Although the war in Ukraine has not affected the flights of Brazilian companies so far, planemaker Embraer and airlines Latam, Gol and Azul are closely monitoring its developments, which may have a significant impact on costs and operations in the sector.
In the case of Embraer, the international community’s sanctions against Russia may disrupt access to titanium, a light metal used to make aircraft and their engines.
VSMPO-Avisma, controlled by the state-owned Rostec, has a monopoly on the production of titanium and parts forged with the metal in Russia. And it is an important supplier to the aircraft industry. Boeing and Airbus also depend in good part on Russian titanium.
An embargo on Russia, therefore, could directly impact the largest planemakers in the world.
According to Reuters, VSMPO-Avisma accounts for 25% of global titanium supply. Specifically in the aircraft market, this share rises to 50%, according to international consultants.
Sought for comment, Embraer said it evaluates the titanium supply chain on an ongoing basis, as it does with other materials. “At this moment, the supply of titanium does not concern Embraer, since the company holds a high level of stock of this material,” the company said in a note.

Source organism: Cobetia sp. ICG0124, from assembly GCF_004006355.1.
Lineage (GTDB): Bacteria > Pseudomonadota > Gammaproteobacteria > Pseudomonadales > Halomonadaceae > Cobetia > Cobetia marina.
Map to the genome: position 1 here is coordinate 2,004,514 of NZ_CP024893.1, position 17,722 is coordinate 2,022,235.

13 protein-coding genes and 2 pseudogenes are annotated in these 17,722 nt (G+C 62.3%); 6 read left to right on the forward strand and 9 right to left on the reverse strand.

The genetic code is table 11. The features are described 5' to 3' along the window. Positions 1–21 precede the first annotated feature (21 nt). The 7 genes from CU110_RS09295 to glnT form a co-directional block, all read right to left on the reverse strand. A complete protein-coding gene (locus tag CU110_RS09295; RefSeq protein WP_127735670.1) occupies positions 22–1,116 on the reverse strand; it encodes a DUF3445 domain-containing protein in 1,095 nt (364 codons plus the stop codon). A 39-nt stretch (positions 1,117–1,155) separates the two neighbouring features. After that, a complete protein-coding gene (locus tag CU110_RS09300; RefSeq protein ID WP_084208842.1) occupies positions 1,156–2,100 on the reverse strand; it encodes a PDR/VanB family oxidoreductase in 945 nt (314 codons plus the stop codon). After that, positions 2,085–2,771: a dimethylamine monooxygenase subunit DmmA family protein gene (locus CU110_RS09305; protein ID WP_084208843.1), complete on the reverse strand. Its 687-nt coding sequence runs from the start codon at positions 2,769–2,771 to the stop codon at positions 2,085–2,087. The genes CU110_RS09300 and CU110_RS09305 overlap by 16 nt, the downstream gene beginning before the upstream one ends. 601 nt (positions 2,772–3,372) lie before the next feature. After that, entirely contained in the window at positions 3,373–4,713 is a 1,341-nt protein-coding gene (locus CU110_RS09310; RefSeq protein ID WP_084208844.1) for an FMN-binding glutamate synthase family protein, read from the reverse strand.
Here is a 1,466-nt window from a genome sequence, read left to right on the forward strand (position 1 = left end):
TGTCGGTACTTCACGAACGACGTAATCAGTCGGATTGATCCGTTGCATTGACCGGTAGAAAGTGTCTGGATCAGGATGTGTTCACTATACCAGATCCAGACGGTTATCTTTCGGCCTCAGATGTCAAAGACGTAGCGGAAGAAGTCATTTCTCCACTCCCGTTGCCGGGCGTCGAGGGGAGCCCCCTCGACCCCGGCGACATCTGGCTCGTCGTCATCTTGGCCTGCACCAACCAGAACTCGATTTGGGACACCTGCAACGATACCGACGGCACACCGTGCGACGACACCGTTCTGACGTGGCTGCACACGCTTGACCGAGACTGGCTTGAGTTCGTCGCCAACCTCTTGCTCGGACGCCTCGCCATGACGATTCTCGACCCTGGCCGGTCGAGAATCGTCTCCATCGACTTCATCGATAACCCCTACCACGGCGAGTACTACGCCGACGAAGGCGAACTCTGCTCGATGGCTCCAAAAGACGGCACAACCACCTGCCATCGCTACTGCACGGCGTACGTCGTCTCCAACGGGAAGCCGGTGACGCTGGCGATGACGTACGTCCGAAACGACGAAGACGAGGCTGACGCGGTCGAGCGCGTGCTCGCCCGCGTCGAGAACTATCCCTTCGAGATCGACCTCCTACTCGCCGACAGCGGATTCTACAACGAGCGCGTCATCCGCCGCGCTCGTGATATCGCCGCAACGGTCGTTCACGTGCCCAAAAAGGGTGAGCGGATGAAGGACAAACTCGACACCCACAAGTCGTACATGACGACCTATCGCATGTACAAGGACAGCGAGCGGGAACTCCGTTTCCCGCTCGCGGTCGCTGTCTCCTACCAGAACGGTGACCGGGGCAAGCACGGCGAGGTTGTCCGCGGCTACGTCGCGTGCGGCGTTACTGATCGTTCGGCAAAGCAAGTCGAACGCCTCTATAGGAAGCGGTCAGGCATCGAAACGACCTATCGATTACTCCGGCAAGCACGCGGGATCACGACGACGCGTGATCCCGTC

In a LinkedIn post last week, Latam Brasil CEO Jerome Cadier listed potential impacts of the war for airlines and stressed that the pressure on costs is “undeniable,” also citing titanium. “Unfortunately, in the situation the industry is in, these increases will impact ticket prices. It is a shame, especially at a time when what we most want is to fly again,” he wrote.
In the executive’s view, the war in Ukraine can affect the capital market and the availability of credit and the price and supply of commodities relevant to the industry, including metal.
Sought to comment on the consequences of the war, Latam said it does not fly to Ukraine and, so far, its flights have not been affected by the closure of airspace in different countries.
Gol also reported that it does not operate flights to Ukraine and reinforced recent positioning of the Brazilian Association of Airline Companies (Abear), which already warned about potential impacts of the exchange rate and oil on the costs of the airline industry.
“About this sad moment, we inform that our members do not operate flights that have as final destination the conflict region and we follow closely the impacts on the foreign exchange rate and oil prices, which can further increase costs,” the association reported.
Azul said in a note that “its operations continue as normal and without any impact.” “A possible effect on the value of tickets will depend on the impact of the war on costs such as foreign exchange rate or oil, which are constantly monitored by the company,” it added.
Source: Valor International